Thanks to Mrs SC for the two photos of Michael and me.

This article was written for the #Blogg52 challenge.

Tourist Information

Belgium is a schizophrenic nation, people say, at the Dutch end of the country everyone is Germanic and efficient, but at the French end everyone is Gallic and disorganised. As for Brussels – Pff! (And a gesture of hands thrown in the air.) The Dutch end of the country is Flanders and the French end is Wallonia while the 19 municipalities that make up the city of Brussels are a principally French speaking enclave just within the area of Flanders.

I heard this story about the difference between Dutch-speaking Belgians and French-speaking Belgians (or if you prefer, the Flemings and the Walloons) even before I moved to Brussels and it’s been repeated to me here by all sorts of different people – foreigners, Flemings and even French-speakers. The French-speakers are apologetic and self-deprecating when they tell it, but they tell it none the less.

Now I really don’t want to be the sort of person who goes around swallowing clichés whole and then regurgitating them, but I’m going to share with you my recent experience of seeking tourist information in Brussels, and I’m afraid it does rather confirm the above.

Last week was the 200th anniversary of the Battle of Waterloo. I know I’d left it rather late, but I thought it might be nice to go out to Waterloo for the anniversary celebrations. Waterloo is not far from here at all, it’s just to the south of Brussels and many people live there and commute into the city to work. Also, there is a big expatriate Swedish community in Waterloo clustered around the Swedish school (and attracted there originally following the major promotion of the town by a certain Swedish pop group).

Grand Place 3Anyway, here I am in Brussels, Waterloo is a 15 minute train ride away, it seemed a natural thing to do to go into the Brussels Tourist Information office on the Grand Place and ask for some help. La Grand Place (French) or Grote Markt (Dutch) is in the centre of the Brussels’ tourist district, a fabulous former market square surrounded by tall, 15th century Gothic to 17th century Baroque buildings commemorating civic institutions and city guilds. The TI centre is in the south-east corner of the Place, in the City Hall (Hôtel de Ville). You enter through a short corridor past the sign that tells you (I think) this used to be a police station. To the right is an office where you can buy souvenirs and tickets and to the left an office where you can get information. If you are lucky.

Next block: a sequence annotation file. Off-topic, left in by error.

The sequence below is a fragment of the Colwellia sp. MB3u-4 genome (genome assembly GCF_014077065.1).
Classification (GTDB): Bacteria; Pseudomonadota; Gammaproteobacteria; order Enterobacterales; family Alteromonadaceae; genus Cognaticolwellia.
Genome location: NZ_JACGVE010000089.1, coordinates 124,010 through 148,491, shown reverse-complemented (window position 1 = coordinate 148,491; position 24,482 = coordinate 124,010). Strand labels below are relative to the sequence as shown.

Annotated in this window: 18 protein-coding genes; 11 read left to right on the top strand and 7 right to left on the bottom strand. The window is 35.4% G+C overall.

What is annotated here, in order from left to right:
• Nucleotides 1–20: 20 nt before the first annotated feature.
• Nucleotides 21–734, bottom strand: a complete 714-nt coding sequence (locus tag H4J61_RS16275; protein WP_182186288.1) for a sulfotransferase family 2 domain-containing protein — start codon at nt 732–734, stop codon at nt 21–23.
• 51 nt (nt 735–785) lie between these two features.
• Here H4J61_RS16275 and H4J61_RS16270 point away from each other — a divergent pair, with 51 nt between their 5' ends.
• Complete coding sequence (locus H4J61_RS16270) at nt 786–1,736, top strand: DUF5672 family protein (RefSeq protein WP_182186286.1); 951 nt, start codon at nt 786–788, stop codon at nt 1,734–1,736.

Need InfoI say that because, if you’re going to visit the Brussels TI office, you’d better come prepared with questions that relate just to Brussels. As the young man in the office politely explained, Waterloo is not in Brussels. It is in Wallonia and what happens in Wallonia – even if only just across the border in Waterloo – is a mystery in Brussels. The young man (who had very good English) managed without actually saying it to convey that he felt me profoundly misguided in wanting to visit Waterloo when I had all the delights of Brussels available to me.

But I was persistent. Where to find out about events in Waterloo? For that you’ll have to visit the Wallonia Tourist Information centre, he said, and started giving me directions – across the square, down that street, turn left… you can’t miss it. Having previously had experience of “you can’t miss it” directions in Brussels that somehow I did manage to miss, I asked for a map. He wrote the address down and drew a sketch map for me on a scrap of paper. The Brussels TI office doesn’t have maps of the city to give away to tourists who want to leave Brussels.

The Wallonia office, when I found it, was shut. Clearly the opening hours of the Wallonia TI centre are also something unknown in Brussels. They were displayed on the door however, so I made a note and went back the following day.